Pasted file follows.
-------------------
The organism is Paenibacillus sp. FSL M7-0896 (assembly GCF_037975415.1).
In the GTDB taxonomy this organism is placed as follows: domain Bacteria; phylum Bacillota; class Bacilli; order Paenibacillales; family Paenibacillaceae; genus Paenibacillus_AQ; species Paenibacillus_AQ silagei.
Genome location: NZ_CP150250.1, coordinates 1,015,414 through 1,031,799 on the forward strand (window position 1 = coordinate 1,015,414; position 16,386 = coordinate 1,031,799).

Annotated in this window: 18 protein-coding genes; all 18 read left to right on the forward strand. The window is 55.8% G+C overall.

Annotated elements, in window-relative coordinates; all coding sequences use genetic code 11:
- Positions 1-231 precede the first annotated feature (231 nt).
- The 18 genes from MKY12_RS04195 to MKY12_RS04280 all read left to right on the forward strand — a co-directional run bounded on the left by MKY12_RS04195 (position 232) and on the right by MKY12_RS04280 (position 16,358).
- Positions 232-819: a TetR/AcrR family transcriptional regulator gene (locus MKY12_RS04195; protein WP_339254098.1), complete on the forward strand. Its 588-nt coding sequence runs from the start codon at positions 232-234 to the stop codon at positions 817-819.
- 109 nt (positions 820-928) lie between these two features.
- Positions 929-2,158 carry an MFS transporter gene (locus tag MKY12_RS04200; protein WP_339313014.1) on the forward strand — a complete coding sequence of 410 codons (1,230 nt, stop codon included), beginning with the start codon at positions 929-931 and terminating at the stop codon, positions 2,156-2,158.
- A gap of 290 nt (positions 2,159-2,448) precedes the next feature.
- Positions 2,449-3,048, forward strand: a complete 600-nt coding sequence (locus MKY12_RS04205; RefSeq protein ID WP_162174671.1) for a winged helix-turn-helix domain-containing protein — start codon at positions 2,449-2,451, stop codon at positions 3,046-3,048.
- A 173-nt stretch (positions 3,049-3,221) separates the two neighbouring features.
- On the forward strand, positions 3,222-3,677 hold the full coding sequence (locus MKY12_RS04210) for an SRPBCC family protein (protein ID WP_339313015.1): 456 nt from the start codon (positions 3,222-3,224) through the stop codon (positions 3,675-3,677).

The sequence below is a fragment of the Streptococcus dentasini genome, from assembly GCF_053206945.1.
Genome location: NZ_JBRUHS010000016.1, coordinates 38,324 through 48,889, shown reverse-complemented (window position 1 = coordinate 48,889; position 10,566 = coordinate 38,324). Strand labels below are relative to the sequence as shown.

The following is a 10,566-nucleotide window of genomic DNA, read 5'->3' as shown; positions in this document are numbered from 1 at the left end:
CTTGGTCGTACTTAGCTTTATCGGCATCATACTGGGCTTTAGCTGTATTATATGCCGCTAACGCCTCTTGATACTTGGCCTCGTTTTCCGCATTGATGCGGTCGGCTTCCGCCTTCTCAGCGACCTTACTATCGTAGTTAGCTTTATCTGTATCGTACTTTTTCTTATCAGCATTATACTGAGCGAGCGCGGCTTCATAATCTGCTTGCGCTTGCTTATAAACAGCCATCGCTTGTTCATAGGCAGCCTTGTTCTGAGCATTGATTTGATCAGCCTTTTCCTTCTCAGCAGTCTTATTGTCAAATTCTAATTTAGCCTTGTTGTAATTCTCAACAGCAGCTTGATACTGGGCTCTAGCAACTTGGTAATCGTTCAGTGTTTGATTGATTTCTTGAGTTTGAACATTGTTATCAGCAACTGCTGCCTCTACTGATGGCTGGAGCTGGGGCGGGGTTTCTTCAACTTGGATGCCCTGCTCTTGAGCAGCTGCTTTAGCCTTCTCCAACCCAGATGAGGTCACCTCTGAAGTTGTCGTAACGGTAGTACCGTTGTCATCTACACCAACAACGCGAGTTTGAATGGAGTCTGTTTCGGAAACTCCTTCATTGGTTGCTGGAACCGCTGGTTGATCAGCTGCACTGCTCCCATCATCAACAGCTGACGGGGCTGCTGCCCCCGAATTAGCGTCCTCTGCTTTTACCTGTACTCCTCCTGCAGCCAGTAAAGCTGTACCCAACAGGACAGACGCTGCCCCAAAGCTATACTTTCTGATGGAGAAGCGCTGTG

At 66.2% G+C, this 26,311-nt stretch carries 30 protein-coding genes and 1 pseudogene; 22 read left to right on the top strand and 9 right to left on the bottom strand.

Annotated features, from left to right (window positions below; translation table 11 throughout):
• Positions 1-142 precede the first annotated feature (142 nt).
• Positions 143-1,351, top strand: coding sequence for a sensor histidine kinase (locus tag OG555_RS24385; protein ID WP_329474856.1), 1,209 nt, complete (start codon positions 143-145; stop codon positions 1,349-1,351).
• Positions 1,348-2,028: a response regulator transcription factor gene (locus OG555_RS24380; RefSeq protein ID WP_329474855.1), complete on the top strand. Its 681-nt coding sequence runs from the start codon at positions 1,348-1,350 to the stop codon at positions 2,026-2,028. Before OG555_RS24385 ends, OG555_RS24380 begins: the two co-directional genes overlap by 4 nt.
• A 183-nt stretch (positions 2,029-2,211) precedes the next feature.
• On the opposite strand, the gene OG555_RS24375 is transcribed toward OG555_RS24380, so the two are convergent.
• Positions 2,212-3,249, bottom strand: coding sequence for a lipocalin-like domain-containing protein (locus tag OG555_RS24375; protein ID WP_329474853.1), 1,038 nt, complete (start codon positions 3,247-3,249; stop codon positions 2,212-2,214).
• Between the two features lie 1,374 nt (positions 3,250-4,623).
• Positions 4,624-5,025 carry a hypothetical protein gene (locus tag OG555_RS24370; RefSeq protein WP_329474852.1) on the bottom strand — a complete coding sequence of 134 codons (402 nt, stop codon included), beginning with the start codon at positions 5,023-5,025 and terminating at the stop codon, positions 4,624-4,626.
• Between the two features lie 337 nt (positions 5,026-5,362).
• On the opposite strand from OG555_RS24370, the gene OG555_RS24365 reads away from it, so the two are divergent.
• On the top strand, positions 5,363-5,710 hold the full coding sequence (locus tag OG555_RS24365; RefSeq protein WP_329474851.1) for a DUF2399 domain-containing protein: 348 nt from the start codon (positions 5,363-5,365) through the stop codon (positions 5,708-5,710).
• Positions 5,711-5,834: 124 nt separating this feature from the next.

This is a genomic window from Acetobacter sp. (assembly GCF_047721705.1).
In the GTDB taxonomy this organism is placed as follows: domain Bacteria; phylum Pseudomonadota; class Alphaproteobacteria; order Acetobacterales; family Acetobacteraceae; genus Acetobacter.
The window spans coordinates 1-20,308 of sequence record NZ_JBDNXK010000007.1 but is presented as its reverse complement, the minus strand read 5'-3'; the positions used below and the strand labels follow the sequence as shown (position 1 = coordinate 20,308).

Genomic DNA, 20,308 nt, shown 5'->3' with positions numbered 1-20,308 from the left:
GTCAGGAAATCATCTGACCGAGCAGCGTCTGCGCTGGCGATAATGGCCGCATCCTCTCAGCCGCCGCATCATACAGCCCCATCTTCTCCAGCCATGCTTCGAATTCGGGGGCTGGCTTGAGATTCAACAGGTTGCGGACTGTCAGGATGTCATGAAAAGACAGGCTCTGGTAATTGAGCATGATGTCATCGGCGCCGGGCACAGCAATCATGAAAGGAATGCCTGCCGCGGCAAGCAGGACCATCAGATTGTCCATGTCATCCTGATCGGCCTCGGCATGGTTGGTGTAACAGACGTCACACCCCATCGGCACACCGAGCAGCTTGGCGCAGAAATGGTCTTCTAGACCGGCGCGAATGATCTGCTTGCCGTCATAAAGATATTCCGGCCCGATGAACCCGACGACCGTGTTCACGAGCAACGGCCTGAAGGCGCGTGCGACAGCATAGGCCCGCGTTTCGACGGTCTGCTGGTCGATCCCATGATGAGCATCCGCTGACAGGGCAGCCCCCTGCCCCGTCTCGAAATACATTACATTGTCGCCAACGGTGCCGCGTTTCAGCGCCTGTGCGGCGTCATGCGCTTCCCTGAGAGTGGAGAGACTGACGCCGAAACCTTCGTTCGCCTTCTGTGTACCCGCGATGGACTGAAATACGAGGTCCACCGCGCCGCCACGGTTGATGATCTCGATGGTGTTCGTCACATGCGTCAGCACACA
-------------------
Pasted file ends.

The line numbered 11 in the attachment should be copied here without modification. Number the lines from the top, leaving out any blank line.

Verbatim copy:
- A gap of 290 nt (positions 2,159-2,448) precedes the next feature.